If TPTB want analytical kids to take STEM (Science, Technology, Engineering, Math) curriculums in college, do not set up a system where tax accounts/lawyers make more money on the first day of work at G.E. than an engineer does. With the relative risk being that if the tax jockey screws up, they get fired. if the engineer screws up people could die.

MSNBC's Lawrence O'Donnell (the only grown up on that network) threw his relative support behind Ron Paul in the Republican nomination, based on Dr. Paul's position on gay marriage (government should honor any contract between individuals) But dont descriminate based on the oldest tax loophole of all time, first well intended step on the road to central planning hell.

Let religion/culture/family promote/subsidize choices as they see fit. Let media and technology shape the market for currently subsidized goods. This is not 1925 where a farmer in nebraska has no way to understand that research must be performed in large scale water treatment for urban areas. And vica versa.


topcallingtroll's picture

We definitely have a screwed up system which virtually forces capital misallocation.

RockyRacoon's picture

I just fired off a copy/paste of this article to Kudlow.  He's all for this repatriation.

Fat lotta good it'll do.

Here is his email:

Robslob's picture

This is EXACTLY why those Tax Repatriations will be passed:

1) More layoffs

2) Not stimulate the economy

3) Buy back shares, lock in insiders profits

4) end up in pockets of insider sales

Sweet...just not for America.


The Axe's picture

Market acts like pigmen know something that is not public yet...very strong the momo men are

Everybodys All American's picture

Tax Repatriations should be targeted to real estate. Not reits but the stressed real estate markets. If you buy a distressed or foreclosed property then you can bring the money back in tax free. This would help to put a floor in the real estate market. Otherwise I really don't see it solving any particular problem.

topcallingtroll's picture


Lets keep adding more rules to the tax code.

WestVillageIdiot's picture

So as long as it keeps the ridiculous housing bubble propped up it is okay?  I think you win for the day's stupidest idea and in this day and age that is pretty hard to do. 

Dr. Engali's picture

The only thing that will fix housing is to let the market forces work. It will eventually find it's equilibrium. All these patches do is prolong the agony. The sooner they pull off the band aid the better off we will be.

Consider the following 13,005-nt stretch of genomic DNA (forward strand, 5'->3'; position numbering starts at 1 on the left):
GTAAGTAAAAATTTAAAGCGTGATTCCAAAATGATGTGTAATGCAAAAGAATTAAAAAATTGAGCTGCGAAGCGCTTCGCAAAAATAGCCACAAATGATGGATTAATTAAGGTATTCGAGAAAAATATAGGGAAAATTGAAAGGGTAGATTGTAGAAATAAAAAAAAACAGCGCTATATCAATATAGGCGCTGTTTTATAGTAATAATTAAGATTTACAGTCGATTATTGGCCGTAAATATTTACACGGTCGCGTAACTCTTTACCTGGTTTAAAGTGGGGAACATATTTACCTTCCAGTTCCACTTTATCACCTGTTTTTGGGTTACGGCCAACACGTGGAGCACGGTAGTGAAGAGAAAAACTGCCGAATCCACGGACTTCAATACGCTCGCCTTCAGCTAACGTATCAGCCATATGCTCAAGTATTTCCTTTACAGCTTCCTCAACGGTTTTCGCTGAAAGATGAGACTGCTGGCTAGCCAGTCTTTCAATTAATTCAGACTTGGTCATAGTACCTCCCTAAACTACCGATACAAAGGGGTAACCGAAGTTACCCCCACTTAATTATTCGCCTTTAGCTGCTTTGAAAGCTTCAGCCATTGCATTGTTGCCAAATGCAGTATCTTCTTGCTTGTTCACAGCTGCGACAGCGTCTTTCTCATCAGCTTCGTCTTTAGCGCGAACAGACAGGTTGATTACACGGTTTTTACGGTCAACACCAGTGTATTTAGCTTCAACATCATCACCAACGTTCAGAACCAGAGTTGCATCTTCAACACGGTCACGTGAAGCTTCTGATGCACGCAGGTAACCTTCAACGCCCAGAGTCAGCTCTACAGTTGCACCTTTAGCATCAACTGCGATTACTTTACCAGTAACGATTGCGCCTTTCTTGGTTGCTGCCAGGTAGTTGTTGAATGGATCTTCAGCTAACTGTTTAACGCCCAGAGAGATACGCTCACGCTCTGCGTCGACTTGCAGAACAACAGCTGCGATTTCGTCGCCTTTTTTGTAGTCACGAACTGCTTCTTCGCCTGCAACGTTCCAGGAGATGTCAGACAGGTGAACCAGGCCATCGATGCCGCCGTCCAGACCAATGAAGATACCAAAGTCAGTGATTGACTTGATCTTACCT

Sambo's picture

Small businesses & entrepreneurs need to be encouraged, else no recovery.

Read "Small is beautiful" by Schumacher.

WestVillageIdiot's picture

Can you lend that to my wife?  I keep trying to tell her.

How much clearer can it be that corporations, by their very nature, are sociopathic destructive entities?  No wonder our sociopaths in charge love them so much.  It is a match made in Hades that works great for all of the devils.


disabledvet's picture

the rumors are of "much larger discussions" in that arena.  just "speculation" of course. 

youngman's picture

I do not think they will bring it back..why...the future is outside the USA...they need the cash to buy their new HQ´s when they leave the USA...why invest here..for the higher rules..stupid students..

topcallingtroll's picture

That is correct.

Considering how the united states micromanages and abuses private capital a corporation would be stupid to repatriate cash to the usa for long term capital projects.

Without major long term tax reform and SENSIBLE health care reform corporations will use any tax holidays for self enrichment of management and stock buybacks.

narnia's picture

Taking more money out of the private sector & giving it to the public sector certainly won't help us, either.  What will $300 billion get us, less deficit spending on a land war in Libya & God knows where next?  

I say 100% tax free provided it (1) funds a pension system or (2) corresponds to an ESOP stock purchase.  

topcallingtroll's picture


Lets add more rules and regulations to the tax code.

Even supposed Hayek loving zero hedgers are guilty of the fatal conceit.

"Big complex government can work. Just let me give it a try."